The digital marketing ecosystem has evolved at an incredible pace over the last few years. One of the most significant changes has been the shift away from last-click attribution as the default model for measuring campaign success. As advertisers continue to rely on data-driven models, the last-click attribution model is becoming increasingly irrelevant. In this article, we will explore the reasons behind the decline of last-click attribution and why data-driven models are changing the game.
Why LCA Doesn’t Paint the Complete Picture
For many years, last-click attribution has been the gold standard for measuring the effectiveness of digital marketing campaigns. This model is simple and straightforward: credit is given to the last click that led to a conversion, whether that be a sale or another desired action, such as a purchase, form fill or phone call. This model works well for simple campaigns, where the conversion path is relatively straightforward and there are only a few touchpoints.
However, as the digital landscape has grown more complex, advertisers have begun to realize that last-click attribution doesn’t tell the whole story. Firstly, it ignores all touchpoints except for the last one. This means that it’s impossible to see the impact of earlier touchpoints on the final conversion. Secondly, last-click attribution assumes that all touchpoints are equal in value, which is rarely the case. Some touchpoints, such as a branded search may have a much greater impact on the final conversion than others. Finally, last-click attribution doesn’t consider the fact that consumers are using multiple devices to interact with brands. For example, a consumer might see an ad on their phone, visit the website on their desktop computer, and then make a purchase in-store. In this scenario, last-click attribution would only credit the in-store purchase, completely ignoring the earlier touchpoints that influenced the sale.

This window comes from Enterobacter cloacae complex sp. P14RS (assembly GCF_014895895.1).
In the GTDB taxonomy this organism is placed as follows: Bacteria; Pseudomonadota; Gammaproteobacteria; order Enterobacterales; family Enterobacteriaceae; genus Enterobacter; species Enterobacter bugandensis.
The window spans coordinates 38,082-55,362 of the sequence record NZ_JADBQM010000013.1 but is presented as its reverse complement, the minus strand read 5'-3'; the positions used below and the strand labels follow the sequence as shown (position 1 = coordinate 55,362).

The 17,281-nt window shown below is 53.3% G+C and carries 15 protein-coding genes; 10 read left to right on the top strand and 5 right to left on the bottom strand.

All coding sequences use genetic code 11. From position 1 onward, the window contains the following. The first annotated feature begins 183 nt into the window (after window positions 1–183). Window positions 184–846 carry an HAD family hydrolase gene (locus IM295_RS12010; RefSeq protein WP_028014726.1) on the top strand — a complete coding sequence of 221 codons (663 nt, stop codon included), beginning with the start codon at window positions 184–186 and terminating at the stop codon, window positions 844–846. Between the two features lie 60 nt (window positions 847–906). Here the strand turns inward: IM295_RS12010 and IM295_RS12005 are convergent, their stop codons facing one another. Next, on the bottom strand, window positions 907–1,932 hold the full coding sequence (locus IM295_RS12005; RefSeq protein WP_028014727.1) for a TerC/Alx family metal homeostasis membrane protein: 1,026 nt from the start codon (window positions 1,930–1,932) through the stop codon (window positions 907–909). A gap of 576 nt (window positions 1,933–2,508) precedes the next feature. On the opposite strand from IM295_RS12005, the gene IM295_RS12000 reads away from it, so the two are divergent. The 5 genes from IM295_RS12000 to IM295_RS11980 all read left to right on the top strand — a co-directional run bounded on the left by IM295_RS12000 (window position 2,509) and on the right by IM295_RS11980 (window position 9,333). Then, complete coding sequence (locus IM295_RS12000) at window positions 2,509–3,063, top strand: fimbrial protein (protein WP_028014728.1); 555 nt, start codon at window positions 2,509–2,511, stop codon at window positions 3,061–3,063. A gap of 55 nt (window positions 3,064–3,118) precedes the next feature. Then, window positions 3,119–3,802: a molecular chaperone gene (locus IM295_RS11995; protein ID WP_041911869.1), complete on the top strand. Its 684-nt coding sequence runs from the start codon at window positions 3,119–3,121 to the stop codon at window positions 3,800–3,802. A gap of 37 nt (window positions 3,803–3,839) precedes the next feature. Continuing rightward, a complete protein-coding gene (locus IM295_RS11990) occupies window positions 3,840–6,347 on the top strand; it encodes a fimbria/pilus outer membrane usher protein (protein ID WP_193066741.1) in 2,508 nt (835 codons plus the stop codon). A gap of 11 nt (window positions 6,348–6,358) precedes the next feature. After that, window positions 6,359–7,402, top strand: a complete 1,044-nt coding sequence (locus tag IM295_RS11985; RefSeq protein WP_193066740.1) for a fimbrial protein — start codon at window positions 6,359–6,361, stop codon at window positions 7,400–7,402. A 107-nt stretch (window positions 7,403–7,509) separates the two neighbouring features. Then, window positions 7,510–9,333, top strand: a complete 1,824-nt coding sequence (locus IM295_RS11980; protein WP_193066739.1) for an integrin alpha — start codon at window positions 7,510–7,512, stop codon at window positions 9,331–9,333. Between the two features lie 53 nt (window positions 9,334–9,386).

The Rise of Data-Driven Models
One of the most popular data-driven models for attribution is multi-touch attribution (MTA). MTA distributes credit across all touchpoints leading to a conversion, giving each touchpoint a share of the credit for the conversion. This model takes into account all the interactions a user has had with a brand before making a purchase, including clicks, views, and engagements across different channels.
Another data-driven model is algorithmic attribution, which uses machine learning algorithms to assign credit to touchpoints based on their impact on the customer journey. These algorithms can identify patterns in the data and predict the likelihood of a touchpoint leading to a conversion. As a result, algorithmic attribution can provide a more accurate and efficient way of attributing credit to touchpoints.
The Benefits of Data-Driven Models over Last Click Attribution
Data-driven models offer multiple benefits over last-click attribution:
Let us also look at few Challenges of Data-Driven Models
The Future of Attribution
The end of last-click attribution is imminent, as data-driven models become more prevalent and essential in today’s digital marketing landscape. Brands that adopt data-driven models can gain a better understanding of their customers and optimize their marketing strategies to drive more conversions and revenue.
However, the transition to data-driven models requires significant investment in technology and expertise, and brands need to develop a robust data strategy to ensure they collect and integrate data effectively. They also need to prioritize data privacy and security to ensure they comply with regulatory requirements.
Case Study – How Data Driven Attribution Model helped a leading bank to scale the number of acquisitions and reduce the cost of acquisition for their Digital Savings Account product